Discus – Show Colourised Disk Space Usage in Linux

In our last article, we have explained how to use df (disk filesystem) utility to report file system disk space usage in Linux. We have discovered yet a another great utility for the same purpose but with a prettier output, called discus.

Discus is a df-like, highly configurable utility for checking disk space utilization in Linux, intended to make df prettier with fancy features such as colored output, bar graphs, and smart formatting of numbers. To configure it, you may copy its main configuration file /etc/discusrc to ~/.discusrc and do your customization in there.

Read Also: Pydf an Alternative “df” Command to Check Disk Usage in Different Colours

The package discus is available to install from the default system repositories using package manager on Linux distribution as shown.

$ sudo apt install discus	#Debian/UBuntu
$ sudo yum install discus	#RHEL/CentOS
$ sudo dnf install discus	#Fedora 22+

After installing discus, learn how to use discus with the following examples.

Discus Command Examples

Run the discus command with the default settings.

$ discus
Check Linux Filesystem Disk Space

Check Linux Filesystem Disk Space

To disable the color, use the -c flag.

$ discus -c

To display device names instead of graphs, use the -d flag:.

$ discus -d
Check Disk Space Usage By Devices

Check Disk Space Usage By Devices

If do not want to use smart formatting, you can disable it using the -s switch as shown.

$ discus -s

You can specify the number of digits to right of decimal place using the -p flag.

$ discus -p 3

To display sizes in kilobytes, gigabytes, megabytes, or terabytes use the -k, -g, -m, or -t flags respectively. For example.

$ discus -m

Last but not least, if you want to configure it to your preference, copy its main configuration file /etc/discusrc to ~/.discusrc as shown.

$ sudo cp /etc/discusrc ~/.discusrc

Then open the newly created file and perform your customization.

$ vim ~/.discusrc
Discus Configuration Customization

Discus Configuration Customization

For more information, see the discus man page.

$ man discus 

You may also like to read these following useful articles on Linux disk space usage.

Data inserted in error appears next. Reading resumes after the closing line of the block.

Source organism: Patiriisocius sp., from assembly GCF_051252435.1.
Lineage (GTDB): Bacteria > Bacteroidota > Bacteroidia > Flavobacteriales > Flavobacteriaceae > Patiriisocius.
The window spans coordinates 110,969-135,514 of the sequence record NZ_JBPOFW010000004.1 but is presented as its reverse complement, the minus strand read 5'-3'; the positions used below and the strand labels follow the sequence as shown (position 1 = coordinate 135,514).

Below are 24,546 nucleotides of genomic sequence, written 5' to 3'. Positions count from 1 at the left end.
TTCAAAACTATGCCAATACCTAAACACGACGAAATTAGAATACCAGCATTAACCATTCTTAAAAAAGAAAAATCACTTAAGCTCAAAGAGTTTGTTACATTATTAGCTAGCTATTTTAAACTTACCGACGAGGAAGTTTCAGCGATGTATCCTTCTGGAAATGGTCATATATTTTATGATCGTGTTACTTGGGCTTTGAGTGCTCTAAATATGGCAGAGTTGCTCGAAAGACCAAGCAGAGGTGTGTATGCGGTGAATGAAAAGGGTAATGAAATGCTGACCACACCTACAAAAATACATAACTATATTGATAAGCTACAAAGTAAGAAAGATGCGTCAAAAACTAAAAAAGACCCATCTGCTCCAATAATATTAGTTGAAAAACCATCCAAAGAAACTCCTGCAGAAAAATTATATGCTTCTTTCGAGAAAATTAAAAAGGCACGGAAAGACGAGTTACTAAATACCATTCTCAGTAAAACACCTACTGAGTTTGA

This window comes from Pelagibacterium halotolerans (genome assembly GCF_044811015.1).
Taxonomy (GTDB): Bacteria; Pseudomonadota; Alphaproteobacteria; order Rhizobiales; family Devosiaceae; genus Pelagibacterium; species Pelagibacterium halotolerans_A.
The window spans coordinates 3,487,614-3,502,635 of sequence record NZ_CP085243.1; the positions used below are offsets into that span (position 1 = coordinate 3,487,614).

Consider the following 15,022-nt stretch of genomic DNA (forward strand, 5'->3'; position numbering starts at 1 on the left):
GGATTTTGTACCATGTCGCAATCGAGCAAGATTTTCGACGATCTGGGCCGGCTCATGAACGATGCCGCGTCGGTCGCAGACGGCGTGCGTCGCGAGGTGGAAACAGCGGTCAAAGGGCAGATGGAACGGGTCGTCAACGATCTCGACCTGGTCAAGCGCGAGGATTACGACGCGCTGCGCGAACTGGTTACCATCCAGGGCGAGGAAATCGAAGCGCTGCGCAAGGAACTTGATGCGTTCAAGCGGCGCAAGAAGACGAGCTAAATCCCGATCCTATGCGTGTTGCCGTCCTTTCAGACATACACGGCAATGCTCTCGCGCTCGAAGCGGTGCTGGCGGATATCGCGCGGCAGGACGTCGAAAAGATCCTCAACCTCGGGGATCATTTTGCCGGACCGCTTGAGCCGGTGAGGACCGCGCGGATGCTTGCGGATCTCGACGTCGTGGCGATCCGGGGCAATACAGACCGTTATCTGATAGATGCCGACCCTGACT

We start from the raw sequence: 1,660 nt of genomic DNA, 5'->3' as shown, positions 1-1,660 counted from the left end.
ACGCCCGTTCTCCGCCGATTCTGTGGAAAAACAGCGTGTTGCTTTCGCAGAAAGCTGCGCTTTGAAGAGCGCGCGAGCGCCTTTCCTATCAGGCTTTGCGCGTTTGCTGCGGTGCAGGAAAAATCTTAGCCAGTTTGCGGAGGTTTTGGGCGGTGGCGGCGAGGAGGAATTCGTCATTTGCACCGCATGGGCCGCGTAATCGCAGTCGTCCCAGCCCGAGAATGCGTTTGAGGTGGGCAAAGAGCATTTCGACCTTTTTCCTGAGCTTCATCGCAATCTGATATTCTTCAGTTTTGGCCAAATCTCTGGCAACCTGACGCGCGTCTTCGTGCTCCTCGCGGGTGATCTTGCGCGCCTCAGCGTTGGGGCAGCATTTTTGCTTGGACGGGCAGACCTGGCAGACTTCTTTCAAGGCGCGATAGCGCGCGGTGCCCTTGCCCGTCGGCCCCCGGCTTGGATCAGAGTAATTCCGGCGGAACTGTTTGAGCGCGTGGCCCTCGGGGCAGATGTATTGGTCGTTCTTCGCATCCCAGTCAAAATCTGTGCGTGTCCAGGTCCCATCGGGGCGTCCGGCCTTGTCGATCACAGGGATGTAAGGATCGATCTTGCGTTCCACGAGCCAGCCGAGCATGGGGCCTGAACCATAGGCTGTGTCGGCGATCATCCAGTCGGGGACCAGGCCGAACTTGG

1. 10 Useful du (Disk Usage) Commands to Find Disk Usage of Files and Directories
  2. How to Find Out Top Directories and Files (Disk Space) in Linux

That’s all! Discus is a simple utility intended to make df command prettier. Try it out and let us know of thoughts in the comments section below.

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Aaron Kili

Aaron Kili is a Linux and F.O.S.S enthusiast, an upcoming Linux SysAdmin, web developer, and currently a content creator for TecMint who loves working with computers and strongly believes in sharing knowledge.

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11 Responses

  1. nobleaxis says:

    discus is not in any of the default system repositories. both CentOS 7 & 8 doesn’t have it.

  2. Duc says:

    Hey guys I can’t install it on Fedora:

    $ sudo yum provides discus
    Last metadata expiration check: 0:00:20 ago on Di 02 Okt 2018 10:54:21 CEST.
    Error: No Matches found

    Can you guys help me?

  3. Stormy Henderson says:

    Wow, I had no idea anyone still used this. I wrote Discus in 2000. I haven’t thought about it in years, yet here is a brand-new review of it.


  4. Fourty Five says:

    This package is not available in CentOS 7 or EPEL repositories. Tecmint, why do you hurt me so? This is the second thing I have tried from this site this month that does not work on CentOS. Recommend testing before writing.

  5. Jordi says:

    Aaron, I tried installing Discus on a Centos 7.5 but it wont work, previously you suggested to enable EPEL but this still not working.


    Do you know what other Repository I can use to download Discus?

    [[email protected] ~]# yum repolist | grep epel
     * epel: mirror.cogentco.com
     * epel-source: mirror.cogentco.com
    epel/x86_64        Extra Packages for Enterprise Linux 7 - x86_64         12,639
  6. DFD says:

    This really fills out a very much-needed gap in the Linux world.

  7. raphaelmsx says:

    Nice terminal font! What’s the name? Thanks!

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